Assassin’s Creed Syndicate had the unenviable task of following the downright broken Assassin’s Creed Unity, and though its mechanics were starting to show their age in 2015, the game managed to surprise players with its excellent dual-protagonist setup, non-linear mission design, and bustling Victorian London. Tailing a target had always been a pain in the series as it led to instant mission failures if they got too far away. Syndicate‘s solution was to change the mission rather than end it, turning it into an investigative sequence, making it one of the least-frustrating games in the series.
Initially only released on Xbox 360 and PS3 despite the newer consoles releasing the previous year, Assassin’s Creed Rogue was a follow-up to Black Flag that moved the setting but kept its blend of classic stealth-action and naval warfare. Playing as a Templar, fans were able to get an inside look at the dastardly organization and learn more about its opposition to the Assassins. It didn’t do much to innovate, sticking with what made Black Flag so successful in its gameplay, but the reason it remains under-discussed is likely because players were playing a different — and far worse — Assassin’s Creed game that year.
Read our full Assassin’s Creed Rogue review
The final game in Ezio’s trilogy, Assassin’s Creed Revelations mostly stuck with the Brotherhood formula, keeping its buttery-smooth combat and excellent traversal. It tried to experiment with a tower-defense minigame, but it wasn’t a good fit and felt more like a distraction than a meaningful addition. Though still filled with secret collectibles and missions, the Constantinople setting was also less memorable than Brotherhood’s Rome, and the game’s modern-day story component started to go off the rails and required too much suspension of disbelief.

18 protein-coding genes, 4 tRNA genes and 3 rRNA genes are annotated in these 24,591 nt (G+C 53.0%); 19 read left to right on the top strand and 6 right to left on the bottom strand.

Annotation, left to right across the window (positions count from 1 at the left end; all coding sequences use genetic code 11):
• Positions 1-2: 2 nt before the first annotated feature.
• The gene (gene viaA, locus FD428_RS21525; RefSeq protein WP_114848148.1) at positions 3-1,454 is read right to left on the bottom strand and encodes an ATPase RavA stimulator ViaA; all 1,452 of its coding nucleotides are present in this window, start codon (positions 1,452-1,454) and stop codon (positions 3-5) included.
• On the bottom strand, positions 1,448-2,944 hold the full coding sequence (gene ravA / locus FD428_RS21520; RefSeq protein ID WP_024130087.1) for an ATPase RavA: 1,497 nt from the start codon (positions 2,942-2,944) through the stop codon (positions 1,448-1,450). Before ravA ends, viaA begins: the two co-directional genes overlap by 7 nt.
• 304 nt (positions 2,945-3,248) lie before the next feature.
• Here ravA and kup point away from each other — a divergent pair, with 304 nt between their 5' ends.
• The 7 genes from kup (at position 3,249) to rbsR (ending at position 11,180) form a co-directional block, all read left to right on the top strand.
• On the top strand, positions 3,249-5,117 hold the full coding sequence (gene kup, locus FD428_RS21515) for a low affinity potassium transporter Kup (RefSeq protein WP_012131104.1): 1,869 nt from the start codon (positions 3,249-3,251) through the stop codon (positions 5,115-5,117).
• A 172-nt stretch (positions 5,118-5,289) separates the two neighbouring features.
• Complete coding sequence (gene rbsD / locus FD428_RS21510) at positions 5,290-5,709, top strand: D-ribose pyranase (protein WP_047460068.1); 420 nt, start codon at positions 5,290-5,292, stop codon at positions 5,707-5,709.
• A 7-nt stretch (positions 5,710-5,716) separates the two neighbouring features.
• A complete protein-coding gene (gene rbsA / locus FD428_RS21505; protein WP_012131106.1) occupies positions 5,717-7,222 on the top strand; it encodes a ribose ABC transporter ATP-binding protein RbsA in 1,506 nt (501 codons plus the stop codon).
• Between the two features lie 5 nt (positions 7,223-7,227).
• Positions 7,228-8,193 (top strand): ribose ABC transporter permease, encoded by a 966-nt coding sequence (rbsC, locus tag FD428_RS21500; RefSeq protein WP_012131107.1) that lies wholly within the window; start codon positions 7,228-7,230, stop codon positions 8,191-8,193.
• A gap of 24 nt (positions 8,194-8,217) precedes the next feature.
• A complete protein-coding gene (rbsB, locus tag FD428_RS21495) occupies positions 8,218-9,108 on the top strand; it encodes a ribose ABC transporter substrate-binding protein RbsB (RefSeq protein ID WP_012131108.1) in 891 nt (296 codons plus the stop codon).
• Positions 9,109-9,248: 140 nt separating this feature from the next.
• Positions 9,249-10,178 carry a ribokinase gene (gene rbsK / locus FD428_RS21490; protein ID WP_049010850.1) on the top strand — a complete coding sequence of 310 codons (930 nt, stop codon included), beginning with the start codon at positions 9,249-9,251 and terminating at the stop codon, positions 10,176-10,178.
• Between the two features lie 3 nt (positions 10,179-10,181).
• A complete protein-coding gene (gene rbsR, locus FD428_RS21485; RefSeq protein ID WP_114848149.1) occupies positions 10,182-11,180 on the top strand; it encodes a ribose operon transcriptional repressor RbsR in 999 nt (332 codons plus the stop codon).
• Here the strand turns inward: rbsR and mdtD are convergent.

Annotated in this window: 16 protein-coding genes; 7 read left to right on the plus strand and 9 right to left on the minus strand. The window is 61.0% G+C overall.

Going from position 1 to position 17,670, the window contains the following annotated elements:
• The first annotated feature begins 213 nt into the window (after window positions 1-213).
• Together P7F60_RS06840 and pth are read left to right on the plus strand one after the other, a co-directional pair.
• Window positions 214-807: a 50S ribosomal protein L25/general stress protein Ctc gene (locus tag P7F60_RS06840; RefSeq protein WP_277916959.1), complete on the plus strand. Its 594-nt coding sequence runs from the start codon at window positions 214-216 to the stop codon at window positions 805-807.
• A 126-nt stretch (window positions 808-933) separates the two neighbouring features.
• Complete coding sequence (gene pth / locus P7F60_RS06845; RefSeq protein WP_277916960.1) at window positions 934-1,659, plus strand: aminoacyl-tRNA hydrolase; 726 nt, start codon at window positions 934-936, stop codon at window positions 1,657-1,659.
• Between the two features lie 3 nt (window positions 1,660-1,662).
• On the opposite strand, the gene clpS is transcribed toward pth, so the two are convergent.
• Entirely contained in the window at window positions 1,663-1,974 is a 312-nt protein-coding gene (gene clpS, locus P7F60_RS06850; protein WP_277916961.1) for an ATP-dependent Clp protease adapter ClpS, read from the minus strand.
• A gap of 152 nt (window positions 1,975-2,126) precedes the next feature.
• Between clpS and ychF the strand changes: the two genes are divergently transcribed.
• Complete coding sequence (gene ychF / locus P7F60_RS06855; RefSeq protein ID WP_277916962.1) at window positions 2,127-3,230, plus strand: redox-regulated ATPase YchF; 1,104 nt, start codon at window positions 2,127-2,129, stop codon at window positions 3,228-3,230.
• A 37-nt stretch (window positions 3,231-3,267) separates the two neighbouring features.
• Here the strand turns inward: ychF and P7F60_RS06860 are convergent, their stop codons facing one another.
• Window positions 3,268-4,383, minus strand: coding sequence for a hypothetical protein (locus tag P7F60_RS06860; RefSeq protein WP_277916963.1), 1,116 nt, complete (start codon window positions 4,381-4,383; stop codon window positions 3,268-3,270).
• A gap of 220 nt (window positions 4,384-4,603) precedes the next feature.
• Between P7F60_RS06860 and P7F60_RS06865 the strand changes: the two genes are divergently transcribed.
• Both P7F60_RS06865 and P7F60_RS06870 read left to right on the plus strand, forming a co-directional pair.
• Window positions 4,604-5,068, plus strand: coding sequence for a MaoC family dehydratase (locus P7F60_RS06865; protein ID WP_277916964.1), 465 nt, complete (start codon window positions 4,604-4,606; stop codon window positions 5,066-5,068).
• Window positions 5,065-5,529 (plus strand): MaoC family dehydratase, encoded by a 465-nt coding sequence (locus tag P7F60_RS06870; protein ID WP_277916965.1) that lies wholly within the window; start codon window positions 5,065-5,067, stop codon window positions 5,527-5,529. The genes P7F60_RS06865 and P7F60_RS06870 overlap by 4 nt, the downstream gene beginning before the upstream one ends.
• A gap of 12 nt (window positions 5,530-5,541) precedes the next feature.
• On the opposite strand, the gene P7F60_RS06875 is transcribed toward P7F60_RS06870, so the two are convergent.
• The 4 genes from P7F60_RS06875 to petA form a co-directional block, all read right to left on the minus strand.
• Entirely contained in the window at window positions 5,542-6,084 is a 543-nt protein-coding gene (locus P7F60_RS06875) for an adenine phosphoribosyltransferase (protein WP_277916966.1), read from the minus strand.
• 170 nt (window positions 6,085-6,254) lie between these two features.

Read our full Assassin’s Creed Revelations review
Assassin’s Creed hadn’t taken a year off since 2008, but the series didn’t get a new game in 2016. That was because Ubisoft had radically reinvented the series for Assassin’s Creed Origins, a game that moved genres from pure action-adventure to action role-playing, with a new leveling system and gear. It mostly worked, especially with the huge number of weapons at protagonist Bayek’s disposal, but a slow opening sequence, artificial level-gating before story missions, and shallow combat abilities made it feel incomplete. Thankfully, Odyssey delivered a more fully-realized vision the next year.
Read our full Assassin’s Creed Origins review
The first Assassin’s Creed introduced several of its most iconic elements, including the hood, hidden blade, parkour system, and precarious dives into bales of hay. It was also one of the most repetitive games Ubisoft ever made, with missions following a set “investigate, fight enemies, locate a boss, fight the boss” pattern, and its world felt cold and dead. Even the clever modern-day story couldn’t make the Crusades-era segments any more interesting. Messing around and trying to defeat dozens of guards at once remains a guilty pleasure, but the first Assassin’s Creed simply can’t compare to the games that followed.
Assassin’s Creed III should have been the game to cement the series’ legacy as one of the best action-adventure franchises ever, but it was instead a gigantic missed opportunity. The American Revolution setting was almost completely ruined by poor draw distance, which made everything look foggy, and the shorter buildings and forests weren’t particularly fun to climb. The game’s pacing was also a mess, starting with hours of preamble and tutorial missions that could have been condensed into only a few hours, and it was filled with bugs that could break missions. A bold step for the series? Yes, but it was one that needed more refinement.
No discussion of Assassin’s Creed bugs would be complete without mentioning Assassin’s Creed Unity. Released for Xbox One and PS4 but skipping the previous generation, the French Revolution game tried to leverage the new systems’ hardware with giant environments and crowds, but it released in a broken state. Frame rates could drop so low that the game resembled a slideshow, and the memes of characters without faces are still haunting (see above). On top of the technical issues, the game was just not interesting, with a contrived love plot and dull characters across the board.
Read our full Assassin’s Creed Unity review